Greetings from Indonesia.
One of the reasons for my current trip to Asia, was to build on the success of a homestay project set up by a friend of mine, Guy Adams.
Around eighteen months ago, Guy befriended a local man named Andar on the island of Lombok, Indonesia. He stayed with Andar and his family and felt compelled to help turn his village into a place where travellers like him might stay awhile, experience life, and learn a little.
Lombok serves as Bali’s little brother in terms of its burgeoning tourism, but while their are thousands of family hotels in Bali, Lombok has few major destinations and tourists often stick to resorts.
Guy raised money for Andar and his family to build an accommodation block, built an online presence, and asked that all guests participate in Andar’s community project to teach English to the local children after school.
I spent nearly three weeks in the small village on the Sekotong peninsula, close to Lembar harbour on West Lombok. Here's my take on what the experience was like.
First impressions of Lombok:
Andar collected me from the harbour on his scooter and we rode the twenty-five minutes back to his village. I'd met a Vietnamese bloke on the ferry, who had broken his leg weeks earlier in a scooter crash, so despite Andar's good driving, it was a bit of a white-knuckle ride.
For the first couple of days, myself and Melanie, and Austrian (not Australian) volunteer didn’t teach classes as we had arrived in a period of mourning. Nine days after the burial of a relative, families gather for a big feast and prayer ceremony. We helped with the preparations - wrapping sweet coconut rice in leaves to steam, and clearing up the parts of the banana tree that couldn't be eaten. We stopped short of skinning the goat that had been slaughtered though.
On the day, fifty or so members of the extended family visited from nearby villages. That's one thing I learned in my time in the village - everyone is related somehow. It turned out that one of the kids who is three years old, is Andar's uncle!
It was a special experience to be included in proceedings even though we were very clearly outsiders. Andar really has the right idea in including the volunteers to ensure that cultural learning goes both ways . . . and our steamed sweet coconut turned out well.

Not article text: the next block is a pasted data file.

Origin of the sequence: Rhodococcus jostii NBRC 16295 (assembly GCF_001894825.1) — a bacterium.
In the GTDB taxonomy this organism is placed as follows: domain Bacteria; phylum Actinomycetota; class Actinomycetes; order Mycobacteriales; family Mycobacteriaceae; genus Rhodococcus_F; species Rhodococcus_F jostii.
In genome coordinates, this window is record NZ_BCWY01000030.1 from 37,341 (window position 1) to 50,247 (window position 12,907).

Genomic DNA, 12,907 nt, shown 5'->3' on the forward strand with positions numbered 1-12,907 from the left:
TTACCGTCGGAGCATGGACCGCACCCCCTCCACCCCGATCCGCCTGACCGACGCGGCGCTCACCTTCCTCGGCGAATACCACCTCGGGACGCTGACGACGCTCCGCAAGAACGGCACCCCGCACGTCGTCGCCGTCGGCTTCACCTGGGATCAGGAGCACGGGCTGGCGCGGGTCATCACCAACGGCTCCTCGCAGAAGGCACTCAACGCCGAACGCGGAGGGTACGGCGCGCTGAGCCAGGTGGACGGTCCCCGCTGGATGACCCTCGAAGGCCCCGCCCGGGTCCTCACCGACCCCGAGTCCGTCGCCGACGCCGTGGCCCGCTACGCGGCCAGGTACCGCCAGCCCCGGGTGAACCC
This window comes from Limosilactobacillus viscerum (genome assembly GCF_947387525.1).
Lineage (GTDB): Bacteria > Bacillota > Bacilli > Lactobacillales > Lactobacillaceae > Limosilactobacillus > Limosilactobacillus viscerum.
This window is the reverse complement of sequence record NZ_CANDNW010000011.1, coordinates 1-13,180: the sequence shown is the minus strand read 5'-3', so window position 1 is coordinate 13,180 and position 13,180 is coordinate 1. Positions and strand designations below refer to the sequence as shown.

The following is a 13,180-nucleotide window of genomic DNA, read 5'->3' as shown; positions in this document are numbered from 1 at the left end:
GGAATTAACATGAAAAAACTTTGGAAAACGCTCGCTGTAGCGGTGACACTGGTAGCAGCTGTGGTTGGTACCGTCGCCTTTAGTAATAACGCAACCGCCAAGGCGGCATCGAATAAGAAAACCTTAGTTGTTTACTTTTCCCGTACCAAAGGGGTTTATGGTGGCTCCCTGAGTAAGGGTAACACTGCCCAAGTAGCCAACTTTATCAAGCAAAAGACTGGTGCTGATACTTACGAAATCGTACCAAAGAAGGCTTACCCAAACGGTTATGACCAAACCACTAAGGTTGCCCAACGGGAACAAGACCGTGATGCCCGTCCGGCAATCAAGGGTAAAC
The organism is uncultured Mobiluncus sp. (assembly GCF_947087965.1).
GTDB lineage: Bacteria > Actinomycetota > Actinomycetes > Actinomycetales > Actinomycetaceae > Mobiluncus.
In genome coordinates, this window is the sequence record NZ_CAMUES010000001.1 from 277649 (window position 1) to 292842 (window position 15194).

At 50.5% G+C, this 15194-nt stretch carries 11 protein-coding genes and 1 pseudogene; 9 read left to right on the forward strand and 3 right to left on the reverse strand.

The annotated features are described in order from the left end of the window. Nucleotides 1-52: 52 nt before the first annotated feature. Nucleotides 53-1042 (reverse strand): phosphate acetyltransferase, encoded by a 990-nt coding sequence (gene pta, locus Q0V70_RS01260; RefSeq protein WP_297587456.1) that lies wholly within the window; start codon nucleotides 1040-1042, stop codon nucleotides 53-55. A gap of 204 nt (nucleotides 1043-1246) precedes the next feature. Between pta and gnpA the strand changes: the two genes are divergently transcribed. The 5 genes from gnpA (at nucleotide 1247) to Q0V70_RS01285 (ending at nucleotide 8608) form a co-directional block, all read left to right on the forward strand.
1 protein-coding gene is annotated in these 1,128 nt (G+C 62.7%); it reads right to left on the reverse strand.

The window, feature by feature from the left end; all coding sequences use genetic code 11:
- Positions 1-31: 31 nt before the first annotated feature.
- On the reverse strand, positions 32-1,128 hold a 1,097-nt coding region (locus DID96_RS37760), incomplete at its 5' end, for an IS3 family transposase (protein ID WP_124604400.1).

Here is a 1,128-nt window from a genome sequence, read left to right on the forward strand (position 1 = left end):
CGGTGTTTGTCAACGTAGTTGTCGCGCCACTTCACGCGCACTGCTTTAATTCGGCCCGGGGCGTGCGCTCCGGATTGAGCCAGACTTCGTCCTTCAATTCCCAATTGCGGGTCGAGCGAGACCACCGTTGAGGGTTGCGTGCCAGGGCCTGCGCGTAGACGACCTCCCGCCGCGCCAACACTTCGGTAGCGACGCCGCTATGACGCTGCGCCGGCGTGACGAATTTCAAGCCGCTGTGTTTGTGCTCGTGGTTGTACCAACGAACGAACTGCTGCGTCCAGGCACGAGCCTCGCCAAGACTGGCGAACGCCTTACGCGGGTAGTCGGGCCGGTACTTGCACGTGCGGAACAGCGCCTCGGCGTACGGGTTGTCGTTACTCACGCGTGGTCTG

The island is deeply religious and most residents pray five times a day with women and elderly men wearing more traditional Islamic dress. In fact the community were in the middle of building a new mosque in the village. If we wanted a beer, we actually had to swim to a restaurant on the nearest island, Gili Sudak!
The homestay is located on the Sekotong (pronounced skotong) peninsula, the bit of South Lombok that juts out to the left. It's close to the ferry port and consists of palm lined coastal ridges, fishing villages and four islands, which are know for good snorkelling and attract day trippers from hotel resorts.
Residents are generally small hold farmers, builders or fishermen. Public services are scarce, everyone over the age of ten drives a scooter, and they know how to make good use of the local resources. Houses are simple concrete constructions with sheet roofs, basic bathrooms, and outdoor kitchens. Most households have an open-sided ‘gazebo’ which acts as the living room. The bamboo platform is where all the action happens - families spend time together, sitting cross-legged, guests are received there, and most meals are served there too. People only tend to go inside to sleep, so if you are coming to this part of the world, don’t expect to sit on chairs or stay inside much!
The nearby hillsides provided excellent views of the area and were great places to watch the sun go down.
Teaching English to the children
In Lombok, children start school at the age of six, so it's up to parents and relatives to try and give them a head start on reading, writing and the basics. Most girls will go to public senior schools and boys complete as many years of boarding school as they can afford.
Photos of the smiling kids represent their characters perfectly. They are energetic, bright, and happy. They love nothing more than to run around in the great playground of their neighbourhood finding weird and wonderful objects, bothering animals, climbing trees, digging for shells and firing elastic bands at each other.
We taught classes six days a week, which the kids enjoyed. I imagine the games and active participation in lessons were quite different from their schooling. While many of the children are bright, their level of English is low, and they are clearly more accustomed to reading and writing in the classroom, than interacting in a foreign language.
The younger children (3-7) usually learn in a separate class and do simple games relating to numbers, colours etc. Andar has a good amount of resources like whiteboards, paper, flashcards, and story books, and Guy is busy sourcing some English Language books so they can learn in a more structured way and track their progress.
On my final Monday, I visited Andar’s old senior school with Alex and Melanie, the two other volunteers. I was glad to go with two girls who are successful in their own professions and were also keen to share their life experiences with the children. The school is staffed entirely by volunteers and had been damaged by the recent earthquakes. The children came from all over the island, and studied, ate, prayed and lived together in the classrooms. Although they were nervous at first, they were soon asking for our Instagram accounts and telling us all about where they were from.